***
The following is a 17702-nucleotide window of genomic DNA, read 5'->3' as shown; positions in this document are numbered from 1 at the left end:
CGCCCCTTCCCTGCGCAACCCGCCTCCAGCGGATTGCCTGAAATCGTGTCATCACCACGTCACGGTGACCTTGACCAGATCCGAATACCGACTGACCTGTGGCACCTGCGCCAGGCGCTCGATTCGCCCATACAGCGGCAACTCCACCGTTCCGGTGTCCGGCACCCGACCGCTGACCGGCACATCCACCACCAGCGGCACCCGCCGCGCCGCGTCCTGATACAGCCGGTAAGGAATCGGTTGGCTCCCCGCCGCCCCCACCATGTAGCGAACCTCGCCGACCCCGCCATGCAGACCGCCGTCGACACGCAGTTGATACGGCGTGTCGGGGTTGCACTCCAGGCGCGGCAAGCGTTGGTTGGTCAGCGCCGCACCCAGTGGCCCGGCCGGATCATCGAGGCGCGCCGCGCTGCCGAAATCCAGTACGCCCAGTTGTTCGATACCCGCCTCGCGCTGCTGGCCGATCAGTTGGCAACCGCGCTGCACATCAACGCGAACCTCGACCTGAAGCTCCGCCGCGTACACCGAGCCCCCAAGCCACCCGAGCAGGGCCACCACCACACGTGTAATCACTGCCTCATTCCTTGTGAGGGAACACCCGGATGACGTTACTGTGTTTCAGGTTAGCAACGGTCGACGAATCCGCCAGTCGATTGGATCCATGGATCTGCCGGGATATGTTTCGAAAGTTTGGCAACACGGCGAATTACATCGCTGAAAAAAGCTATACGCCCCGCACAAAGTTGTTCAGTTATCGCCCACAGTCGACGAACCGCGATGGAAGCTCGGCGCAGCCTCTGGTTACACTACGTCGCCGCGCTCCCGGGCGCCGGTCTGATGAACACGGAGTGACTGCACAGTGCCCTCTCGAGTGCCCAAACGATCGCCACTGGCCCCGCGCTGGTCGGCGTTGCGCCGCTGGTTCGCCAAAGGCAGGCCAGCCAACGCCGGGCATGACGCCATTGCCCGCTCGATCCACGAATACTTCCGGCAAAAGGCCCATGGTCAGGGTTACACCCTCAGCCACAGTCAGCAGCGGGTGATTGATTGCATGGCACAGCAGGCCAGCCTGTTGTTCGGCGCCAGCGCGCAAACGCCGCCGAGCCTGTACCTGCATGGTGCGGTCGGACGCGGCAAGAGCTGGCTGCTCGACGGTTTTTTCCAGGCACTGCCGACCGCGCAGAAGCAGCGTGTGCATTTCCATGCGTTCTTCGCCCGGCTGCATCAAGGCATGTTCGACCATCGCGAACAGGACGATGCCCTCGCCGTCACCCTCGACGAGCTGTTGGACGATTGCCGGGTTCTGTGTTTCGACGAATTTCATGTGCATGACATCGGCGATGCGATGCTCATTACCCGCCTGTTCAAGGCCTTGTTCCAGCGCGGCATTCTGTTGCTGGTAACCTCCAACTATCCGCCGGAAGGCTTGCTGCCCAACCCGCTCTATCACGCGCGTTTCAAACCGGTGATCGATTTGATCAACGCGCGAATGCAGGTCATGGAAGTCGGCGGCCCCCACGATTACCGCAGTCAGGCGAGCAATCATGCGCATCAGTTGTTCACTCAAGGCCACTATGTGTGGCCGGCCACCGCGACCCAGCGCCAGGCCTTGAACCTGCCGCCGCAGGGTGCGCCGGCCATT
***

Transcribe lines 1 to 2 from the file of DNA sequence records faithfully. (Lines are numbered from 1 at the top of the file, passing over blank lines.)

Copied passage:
The following is a 17702-nucleotide window of genomic DNA, read 5'->3' as shown; positions in this document are numbered from 1 at the left end:
CGCCCCTTCCCTGCGCAACCCGCCTCCAGCGGATTGCCTGAAATCGTGTCATCACCACGTCACGGTGACCTTGACCAGATCCGAATACCGACTGACCTGTGGCACCTGCGCCAGGCGCTCGATTCGCCCATACAGCGGCAACTCCACCGTTCCGGTGTCCGGCACCCGACCGCTGACCGGCACATCCACCACCAGCGGCACCCGCCGCGCCGCGTCCTGATACAGCCGGTAAGGAATCGGTTGGCTCCCCGCCGCCCCCACCATGTAGCGAACCTCGCCGACCCCGCCATGCAGACCGCCGTCGACACGCAGTTGATACGGCGTGTCGGGGTTGCACTCCAGGCGCGGCAAGCGTTGGTTGGTCAGCGCCGCACCCAGTGGCCCGGCCGGATCATCGAGGCGCGCCGCGCTGCCGAAATCCAGTACGCCCAGTTGTTCGATACCCGCCTCGCGCTGCTGGCCGATCAGTTGGCAACCGCGCTGCACATCAACGCGAACCTCGACCTGAAGCTCCGCCGCGTACACCGAGCCCCCAAGCCACCCGAGCAGGGCCACCACCACACGTGTAATCACTGCCTCATTCCTTGTGAGGGAACACCCGGATGACGTTACTGTGTTTCAGGTTAGCAACGGTCGACGAATCCGCCAGTCGATTGGATCCATGGATCTGCCGGGATATGTTTCGAAAGTTTGGCAACACGGCGAATTACATCGCTGAAAAAAGCTATACGCCCCGCACAAAGTTGTTCAGTTATCGCCCACAGTCGACGAACCGCGATGGAAGCTCGGCGCAGCCTCTGGTTACACTACGTCGCCGCGCTCCCGGGCGCCGGTCTGATGAACACGGAGTGACTGCACAGTGCCCTCTCGAGTGCCCAAACGATCGCCACTGGCCCCGCGCTGGTCGGCGTTGCGCCGCTGGTTCGCCAAAGGCAGGCCAGCCAACGCCGGGCATGACGCCATTGCCCGCTCGATCCACGAATACTTCCGGCAAAAGGCCCATGGTCAGGGTTACACCCTCAGCCACAGTCAGCAGCGGGTGATTGATTGCATGGCACAGCAGGCCAGCCTGTTGTTCGGCGCCAGCGCGCAAACGCCGCCGAGCCTGTACCTGCATGGTGCGGTCGGACGCGGCAAGAGCTGGCTGCTCGACGGTTTTTTCCAGGCACTGCCGACCGCGCAGAAGCAGCGTGTGCATTTCCATGCGTTCTTCGCCCGGCTGCATCAAGGCATGTTCGACCATCGCGAACAGGACGATGCCCTCGCCGTCACCCTCGACGAGCTGTTGGACGATTGCCGGGTTCTGTGTTTCGACGAATTTCATGTGCATGACATCGGCGATGCGATGCTCATTACCCGCCTGTTCAAGGCCTTGTTCCAGCGCGGCATTCTGTTGCTGGTAACCTCCAACTATCCGCCGGAAGGCTTGCTGCCCAACCCGCTCTATCACGCGCGTTTCAAACCGGTGATCGATTTGATCAACGCGCGAATGCAGGTCATGGAAGTCGGCGGCCCCCACGATTACCGCAGTCAGGCGAGCAATCATGCGCATCAGTTGTTCACTCAAGGCCACTATGTGTGGCCGGCCACCGCGACCCAGCGCCAGGCCTTGAACCTGCCGCCGCAGGGTGCGCCGGCCATT